Reply
  • cypeq
    Cool Yet I can't stop to think that I can Put 5 000$ on something better than gaming rig that can run smoothly this 3 500 $ screen.
    Reply
  • CaedenV
    11564184 said:
    Is it really necessary to use Anti Alaising at this resolution? If anything it would only hurt average FPS without really giving much of a visual increase.

    This is something I am curious about as well. Anandtech did a neat review a few months ago and in it they compared the different AA settings and found that while there was a noticeable improvement at 2x, things quickly became unnecessary after that... but that is on a 31" screen. I don't know about others, but I am hoping to (eventually) replace my monitor with a 4K TV in the 42-50" range, and I wonder with the larger pixels if a higher AA would be needed or not for a screen that size compared to the smaller screens (though I sit quite a bit further from my screen than most people do, so maybe it would be a wash?).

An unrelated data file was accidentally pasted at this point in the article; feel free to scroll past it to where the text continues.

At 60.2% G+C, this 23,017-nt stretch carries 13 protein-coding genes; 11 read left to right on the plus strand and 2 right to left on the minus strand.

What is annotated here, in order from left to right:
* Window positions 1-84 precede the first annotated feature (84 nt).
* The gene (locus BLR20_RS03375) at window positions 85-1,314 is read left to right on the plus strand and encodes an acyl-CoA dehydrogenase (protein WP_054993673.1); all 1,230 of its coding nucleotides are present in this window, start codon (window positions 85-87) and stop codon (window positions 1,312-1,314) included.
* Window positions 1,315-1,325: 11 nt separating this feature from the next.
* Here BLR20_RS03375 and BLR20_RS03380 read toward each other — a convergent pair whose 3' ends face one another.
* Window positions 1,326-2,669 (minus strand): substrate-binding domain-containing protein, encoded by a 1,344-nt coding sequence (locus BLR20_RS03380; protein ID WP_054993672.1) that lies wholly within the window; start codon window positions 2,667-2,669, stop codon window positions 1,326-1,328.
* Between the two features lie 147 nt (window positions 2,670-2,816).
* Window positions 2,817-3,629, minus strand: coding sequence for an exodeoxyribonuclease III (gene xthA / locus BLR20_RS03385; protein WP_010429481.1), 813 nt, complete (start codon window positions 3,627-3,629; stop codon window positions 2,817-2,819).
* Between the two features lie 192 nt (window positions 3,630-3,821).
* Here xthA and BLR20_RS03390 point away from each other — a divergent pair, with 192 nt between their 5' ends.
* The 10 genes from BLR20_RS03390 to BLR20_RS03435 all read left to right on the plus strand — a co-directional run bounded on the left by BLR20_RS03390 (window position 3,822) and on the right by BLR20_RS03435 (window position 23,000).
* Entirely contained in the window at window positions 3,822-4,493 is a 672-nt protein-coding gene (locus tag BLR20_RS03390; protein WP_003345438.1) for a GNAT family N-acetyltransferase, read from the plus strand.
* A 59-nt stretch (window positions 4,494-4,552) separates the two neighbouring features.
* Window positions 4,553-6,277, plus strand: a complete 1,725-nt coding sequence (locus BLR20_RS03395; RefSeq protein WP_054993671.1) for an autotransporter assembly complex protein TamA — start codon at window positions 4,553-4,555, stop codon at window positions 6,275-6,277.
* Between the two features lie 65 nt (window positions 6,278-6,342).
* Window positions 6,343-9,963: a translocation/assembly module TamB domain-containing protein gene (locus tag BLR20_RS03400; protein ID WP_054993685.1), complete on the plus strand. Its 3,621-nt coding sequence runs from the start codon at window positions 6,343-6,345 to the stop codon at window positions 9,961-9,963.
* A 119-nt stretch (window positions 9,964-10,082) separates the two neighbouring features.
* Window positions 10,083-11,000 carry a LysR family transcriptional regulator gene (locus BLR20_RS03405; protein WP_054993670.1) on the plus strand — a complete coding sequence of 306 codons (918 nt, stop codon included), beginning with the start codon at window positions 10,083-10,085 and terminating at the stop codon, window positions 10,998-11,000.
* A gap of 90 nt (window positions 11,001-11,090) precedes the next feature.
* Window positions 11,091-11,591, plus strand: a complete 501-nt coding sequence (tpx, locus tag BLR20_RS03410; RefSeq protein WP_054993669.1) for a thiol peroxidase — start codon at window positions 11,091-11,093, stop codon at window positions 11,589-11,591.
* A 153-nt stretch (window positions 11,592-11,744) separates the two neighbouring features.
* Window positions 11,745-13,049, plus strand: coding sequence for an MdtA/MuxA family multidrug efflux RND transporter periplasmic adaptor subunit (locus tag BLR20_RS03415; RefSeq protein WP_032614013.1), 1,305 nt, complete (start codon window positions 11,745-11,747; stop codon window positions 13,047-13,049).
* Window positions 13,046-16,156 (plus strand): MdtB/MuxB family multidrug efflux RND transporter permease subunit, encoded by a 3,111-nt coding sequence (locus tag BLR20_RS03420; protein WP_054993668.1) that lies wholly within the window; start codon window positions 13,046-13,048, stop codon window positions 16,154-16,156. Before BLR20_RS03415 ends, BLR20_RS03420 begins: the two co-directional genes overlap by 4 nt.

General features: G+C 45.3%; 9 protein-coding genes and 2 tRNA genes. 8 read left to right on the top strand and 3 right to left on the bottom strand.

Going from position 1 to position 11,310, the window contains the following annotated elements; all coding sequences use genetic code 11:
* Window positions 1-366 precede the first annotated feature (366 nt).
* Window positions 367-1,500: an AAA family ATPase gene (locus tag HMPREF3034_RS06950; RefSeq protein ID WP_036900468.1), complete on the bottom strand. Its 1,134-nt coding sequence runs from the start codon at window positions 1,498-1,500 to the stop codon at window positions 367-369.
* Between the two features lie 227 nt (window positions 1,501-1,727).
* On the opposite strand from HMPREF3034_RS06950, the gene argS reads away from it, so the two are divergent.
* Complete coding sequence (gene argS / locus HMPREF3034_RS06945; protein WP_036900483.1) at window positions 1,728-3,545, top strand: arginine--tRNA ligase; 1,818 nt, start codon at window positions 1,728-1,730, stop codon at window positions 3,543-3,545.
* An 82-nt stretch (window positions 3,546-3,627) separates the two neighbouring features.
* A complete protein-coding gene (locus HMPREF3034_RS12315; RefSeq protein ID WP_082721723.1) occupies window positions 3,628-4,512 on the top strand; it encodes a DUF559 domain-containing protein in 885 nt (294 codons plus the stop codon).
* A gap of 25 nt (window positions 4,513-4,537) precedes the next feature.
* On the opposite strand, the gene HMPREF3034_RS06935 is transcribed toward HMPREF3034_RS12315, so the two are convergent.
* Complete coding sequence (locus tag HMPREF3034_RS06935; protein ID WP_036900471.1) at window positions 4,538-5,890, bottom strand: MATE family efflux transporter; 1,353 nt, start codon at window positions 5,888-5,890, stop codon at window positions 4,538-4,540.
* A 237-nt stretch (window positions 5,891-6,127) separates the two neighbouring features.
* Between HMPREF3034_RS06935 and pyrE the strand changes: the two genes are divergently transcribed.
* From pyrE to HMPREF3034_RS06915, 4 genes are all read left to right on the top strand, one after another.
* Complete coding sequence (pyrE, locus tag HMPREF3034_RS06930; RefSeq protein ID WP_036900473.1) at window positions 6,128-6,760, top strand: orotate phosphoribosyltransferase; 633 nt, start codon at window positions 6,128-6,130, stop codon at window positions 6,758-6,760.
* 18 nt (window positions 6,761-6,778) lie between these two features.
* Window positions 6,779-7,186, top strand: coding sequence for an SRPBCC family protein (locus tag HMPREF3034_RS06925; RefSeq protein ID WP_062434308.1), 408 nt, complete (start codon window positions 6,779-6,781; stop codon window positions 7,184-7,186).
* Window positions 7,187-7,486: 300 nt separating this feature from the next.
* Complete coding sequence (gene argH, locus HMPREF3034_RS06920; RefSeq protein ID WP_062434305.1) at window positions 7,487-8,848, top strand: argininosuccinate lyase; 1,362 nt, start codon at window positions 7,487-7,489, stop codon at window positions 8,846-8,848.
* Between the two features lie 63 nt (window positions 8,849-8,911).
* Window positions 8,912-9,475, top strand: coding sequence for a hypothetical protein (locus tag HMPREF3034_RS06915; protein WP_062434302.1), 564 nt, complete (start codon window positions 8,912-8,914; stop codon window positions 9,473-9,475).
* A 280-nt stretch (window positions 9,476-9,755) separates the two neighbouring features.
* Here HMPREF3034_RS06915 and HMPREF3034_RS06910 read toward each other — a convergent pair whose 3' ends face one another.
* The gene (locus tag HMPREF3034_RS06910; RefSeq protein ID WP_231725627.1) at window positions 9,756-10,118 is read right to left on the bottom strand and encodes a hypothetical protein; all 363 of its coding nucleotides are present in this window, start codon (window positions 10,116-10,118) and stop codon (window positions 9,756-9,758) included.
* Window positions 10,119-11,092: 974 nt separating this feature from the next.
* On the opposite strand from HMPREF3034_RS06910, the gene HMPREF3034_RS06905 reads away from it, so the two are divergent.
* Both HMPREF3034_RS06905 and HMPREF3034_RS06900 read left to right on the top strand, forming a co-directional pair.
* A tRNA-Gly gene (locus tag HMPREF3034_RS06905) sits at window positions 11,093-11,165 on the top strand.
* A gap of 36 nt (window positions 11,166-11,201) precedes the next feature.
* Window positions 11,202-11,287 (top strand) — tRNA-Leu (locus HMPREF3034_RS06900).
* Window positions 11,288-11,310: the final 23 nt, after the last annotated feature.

With all of the crap math out on the internet, it would be very nice for someone at Tom's to do a real 4K review to shed some real testable facts on the matter. What can the human eye technically see? What are UI scaling options are needed? etc. 4K is a very important as it holds real promise to being a sort of end to resolution improvements for entertainment in the home. there is a chance for 6K to make an appearance down the road, but once you get up to 8K you start having physical dimension issues of getting the screen through the doors of a normal house on a TV, and on a computer monitor you are talking about a true IMAX experience which could be had much cheaper with a future headset. Anywho, maybe once a few 4K TVs and monitors get out on the market we can have a sort of round-up or buyer's guide to set things straight?
    Reply
  • daglesj
    So those of us married, living with a partner or not still living with our parents need not apply then?

    I think there is a gap in the market for a enthusiast PC website that caters to those who live in the real world with real life budgets.
    Reply